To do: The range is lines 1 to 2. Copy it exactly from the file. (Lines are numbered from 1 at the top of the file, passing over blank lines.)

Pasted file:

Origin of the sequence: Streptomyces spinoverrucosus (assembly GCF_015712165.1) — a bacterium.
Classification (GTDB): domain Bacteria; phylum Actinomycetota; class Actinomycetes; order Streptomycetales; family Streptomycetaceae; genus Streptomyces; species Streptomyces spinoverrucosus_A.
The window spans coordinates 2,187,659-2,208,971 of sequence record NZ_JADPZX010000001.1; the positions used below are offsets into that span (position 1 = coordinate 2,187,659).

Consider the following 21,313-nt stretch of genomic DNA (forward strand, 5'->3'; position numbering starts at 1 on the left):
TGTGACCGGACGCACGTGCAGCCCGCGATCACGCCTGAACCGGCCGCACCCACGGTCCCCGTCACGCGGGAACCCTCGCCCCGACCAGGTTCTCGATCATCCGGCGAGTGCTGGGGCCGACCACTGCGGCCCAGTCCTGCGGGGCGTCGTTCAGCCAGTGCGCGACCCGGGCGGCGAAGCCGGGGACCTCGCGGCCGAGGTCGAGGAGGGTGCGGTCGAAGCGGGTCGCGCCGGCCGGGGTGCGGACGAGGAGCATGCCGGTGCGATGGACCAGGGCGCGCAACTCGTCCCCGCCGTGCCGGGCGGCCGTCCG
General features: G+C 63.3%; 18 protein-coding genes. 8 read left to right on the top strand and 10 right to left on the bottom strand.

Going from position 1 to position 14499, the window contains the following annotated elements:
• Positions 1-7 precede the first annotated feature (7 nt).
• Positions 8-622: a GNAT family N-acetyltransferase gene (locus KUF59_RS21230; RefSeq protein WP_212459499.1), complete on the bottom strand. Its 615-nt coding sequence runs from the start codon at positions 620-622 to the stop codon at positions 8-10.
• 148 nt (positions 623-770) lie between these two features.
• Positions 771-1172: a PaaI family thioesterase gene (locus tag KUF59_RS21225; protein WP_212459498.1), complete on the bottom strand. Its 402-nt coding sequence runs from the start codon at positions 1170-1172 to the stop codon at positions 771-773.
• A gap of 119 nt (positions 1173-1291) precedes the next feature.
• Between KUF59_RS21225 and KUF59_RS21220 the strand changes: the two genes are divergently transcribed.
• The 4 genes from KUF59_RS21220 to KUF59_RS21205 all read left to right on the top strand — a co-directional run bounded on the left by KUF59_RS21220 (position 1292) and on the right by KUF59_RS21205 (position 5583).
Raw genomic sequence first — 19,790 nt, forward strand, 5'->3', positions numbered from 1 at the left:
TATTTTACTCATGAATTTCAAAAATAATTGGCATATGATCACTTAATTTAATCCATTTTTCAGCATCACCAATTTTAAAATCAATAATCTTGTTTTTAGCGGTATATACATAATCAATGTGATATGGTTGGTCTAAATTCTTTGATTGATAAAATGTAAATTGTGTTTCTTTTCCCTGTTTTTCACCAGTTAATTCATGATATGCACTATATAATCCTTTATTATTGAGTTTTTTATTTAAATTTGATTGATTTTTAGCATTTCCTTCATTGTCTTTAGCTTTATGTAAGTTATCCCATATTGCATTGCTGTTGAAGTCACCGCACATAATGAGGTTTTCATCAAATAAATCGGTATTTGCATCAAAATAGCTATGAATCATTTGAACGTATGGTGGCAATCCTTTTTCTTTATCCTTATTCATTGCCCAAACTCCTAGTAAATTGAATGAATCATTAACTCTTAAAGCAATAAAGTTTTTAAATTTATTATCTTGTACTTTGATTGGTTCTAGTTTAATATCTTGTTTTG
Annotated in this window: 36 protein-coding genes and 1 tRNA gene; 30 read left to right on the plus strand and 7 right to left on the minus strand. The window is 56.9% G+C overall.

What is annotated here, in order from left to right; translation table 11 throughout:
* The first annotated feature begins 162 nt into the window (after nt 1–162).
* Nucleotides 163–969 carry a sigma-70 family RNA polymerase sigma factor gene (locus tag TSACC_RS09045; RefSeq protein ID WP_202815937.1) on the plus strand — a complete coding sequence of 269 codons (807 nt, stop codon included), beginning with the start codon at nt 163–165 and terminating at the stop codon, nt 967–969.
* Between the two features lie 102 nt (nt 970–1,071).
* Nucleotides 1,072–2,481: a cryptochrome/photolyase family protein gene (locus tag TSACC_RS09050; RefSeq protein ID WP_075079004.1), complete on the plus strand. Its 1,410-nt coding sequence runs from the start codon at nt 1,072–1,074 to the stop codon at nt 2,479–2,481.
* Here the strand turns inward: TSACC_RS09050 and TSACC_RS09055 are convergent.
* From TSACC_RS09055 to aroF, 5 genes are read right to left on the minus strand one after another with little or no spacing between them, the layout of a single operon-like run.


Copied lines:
Origin of the sequence: Streptomyces spinoverrucosus (assembly GCF_015712165.1) — a bacterium.
Classification (GTDB): domain Bacteria; phylum Actinomycetota; class Actinomycetes; order Streptomycetales; family Streptomycetaceae; genus Streptomyces; species Streptomyces spinoverrucosus_A.